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It is well known that for any smooth bounded (connected) domain $\Omega\subset\mathbb R^d$ with $d\ge2$, we can define a Green's function $G:\Omega\times\Omega\to\mathbb R$ in $\Omega$ which is smooth on $\mathring\Omega\times\mathring\Omega\setminus\Delta$, such that $$ G*\phi(x) = \int_\Omega\! G(x,y)\phi(y)\,\mathrm dy$$ solves the Poisson equation $-\Delta(G*\phi)=\phi$ in $\Omega$, and $G*\phi=0$ on $\partial\Omega$. Distributionally, we have that $-\Delta_x G(x,y)=\delta_y(x)$, and that $G(x,y)=0$ for $x\in\partial\Omega$, $y\in\mathring\Omega$. We know that we may write $$ G(x,y) = g(x-y) + f(x,y) $$ where $$ g(x):= \begin{cases}-\frac{1}{2\pi}\log|x| & d=2\\ \frac{\alpha_d}{|x|^{d-2}} & d\ge3\end{cases}$$ for some smooth $f:\mathring\Omega\times\mathring\Omega\to\mathbb R$ obtained by solving the Laplace equation.

What I was wondering was whether we can assert that $\nabla_x G(x,y)$ is nonvanishing on the boundary $x\in\partial\Omega$ for $y\in\mathring\Omega$.

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  • $\begingroup$ In the a smooth domain, the answer is generally "yes". If you want a more precise answer, specify more precisely just how smooth your domains are. $\endgroup$ Apr 10 '19 at 15:37
  • $\begingroup$ Let’s say $C^\infty$. $\endgroup$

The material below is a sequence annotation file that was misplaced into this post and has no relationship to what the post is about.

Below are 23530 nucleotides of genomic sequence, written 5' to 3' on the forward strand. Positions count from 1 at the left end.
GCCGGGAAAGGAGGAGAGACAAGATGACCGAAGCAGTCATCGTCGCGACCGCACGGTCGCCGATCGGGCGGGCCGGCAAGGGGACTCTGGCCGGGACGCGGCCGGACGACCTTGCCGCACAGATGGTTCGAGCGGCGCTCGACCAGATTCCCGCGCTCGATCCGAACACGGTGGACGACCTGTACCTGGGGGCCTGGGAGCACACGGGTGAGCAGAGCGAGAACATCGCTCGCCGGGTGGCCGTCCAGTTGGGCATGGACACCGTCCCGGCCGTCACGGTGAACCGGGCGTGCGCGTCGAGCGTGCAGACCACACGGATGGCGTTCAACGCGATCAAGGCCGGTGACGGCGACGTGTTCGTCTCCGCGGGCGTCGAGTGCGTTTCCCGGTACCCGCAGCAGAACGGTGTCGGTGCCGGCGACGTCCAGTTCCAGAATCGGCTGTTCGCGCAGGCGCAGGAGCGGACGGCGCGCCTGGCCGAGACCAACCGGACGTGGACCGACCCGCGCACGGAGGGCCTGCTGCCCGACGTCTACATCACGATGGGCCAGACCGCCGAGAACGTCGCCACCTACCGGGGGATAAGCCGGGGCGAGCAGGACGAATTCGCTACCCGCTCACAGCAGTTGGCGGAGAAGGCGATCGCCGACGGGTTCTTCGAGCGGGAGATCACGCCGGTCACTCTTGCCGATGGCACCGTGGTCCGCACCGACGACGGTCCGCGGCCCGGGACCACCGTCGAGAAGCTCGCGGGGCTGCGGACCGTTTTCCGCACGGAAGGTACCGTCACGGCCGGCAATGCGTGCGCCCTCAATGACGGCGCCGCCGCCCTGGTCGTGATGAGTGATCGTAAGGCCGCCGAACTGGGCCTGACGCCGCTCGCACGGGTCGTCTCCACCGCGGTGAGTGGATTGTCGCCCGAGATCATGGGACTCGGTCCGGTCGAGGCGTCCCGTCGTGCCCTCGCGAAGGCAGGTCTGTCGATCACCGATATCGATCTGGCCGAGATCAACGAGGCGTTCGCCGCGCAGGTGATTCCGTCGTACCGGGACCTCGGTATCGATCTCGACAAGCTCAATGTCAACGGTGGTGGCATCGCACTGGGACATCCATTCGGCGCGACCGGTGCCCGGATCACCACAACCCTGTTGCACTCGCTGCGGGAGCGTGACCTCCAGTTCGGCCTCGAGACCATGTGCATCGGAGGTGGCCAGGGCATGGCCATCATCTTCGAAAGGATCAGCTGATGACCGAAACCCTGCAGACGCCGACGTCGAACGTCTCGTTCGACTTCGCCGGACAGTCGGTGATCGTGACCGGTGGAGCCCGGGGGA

– D. Wynter
    Apr 10 '19 at 15:37
  • $\begingroup$ Also in the title you mention "planar" domains while in the text consider $R^n$. $\endgroup$ Apr 10 '19 at 15:38
  • $\begingroup$ The specific case I’m using (that is, studying point vortices in bounded domains) requires $d=2$, but I’d be curious if a more general result can also be stated. $\endgroup$
    – D. Wynter
    Apr 10 '19 at 15:40
  • $\begingroup$ In addition to Alexandre Eremenko's answer: the normal derivative of the Green function (in a sufficiently smooth domain) is the Poisson kernel. $\endgroup$ Apr 10 '19 at 17:41
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This follows from the so-called (Eberhard) Hopf Minimum Principle. If you have a positive (super-) harmonic function $u$ in a ball, and $u(z_0)=0$ for some boundary point $z_0$, then the normal derivative at $z_0$ is non-zero. This is a simple exercise: If the ball ix $|x|<R$ then $$m(r)=\min\{u(x):|x|=r\}$$ is concave in a certain sense (concave with respect to $r^{2-m}$ when $m>2$ and with respect to $\log r$ when $m=2$, where $m$ is the dimension of the space; this is called the Hadamard 3-circles theorem), and $m(R)=0$, so $m'(R-0)<0.$

If your boundary is sufficiently smooth, you can touch every boundary point by a ball which lies inside the domain.

(Similar arguments also show that if you can touch your boundary point by a ball from outside of the region then the normal derivative is finite at this point).

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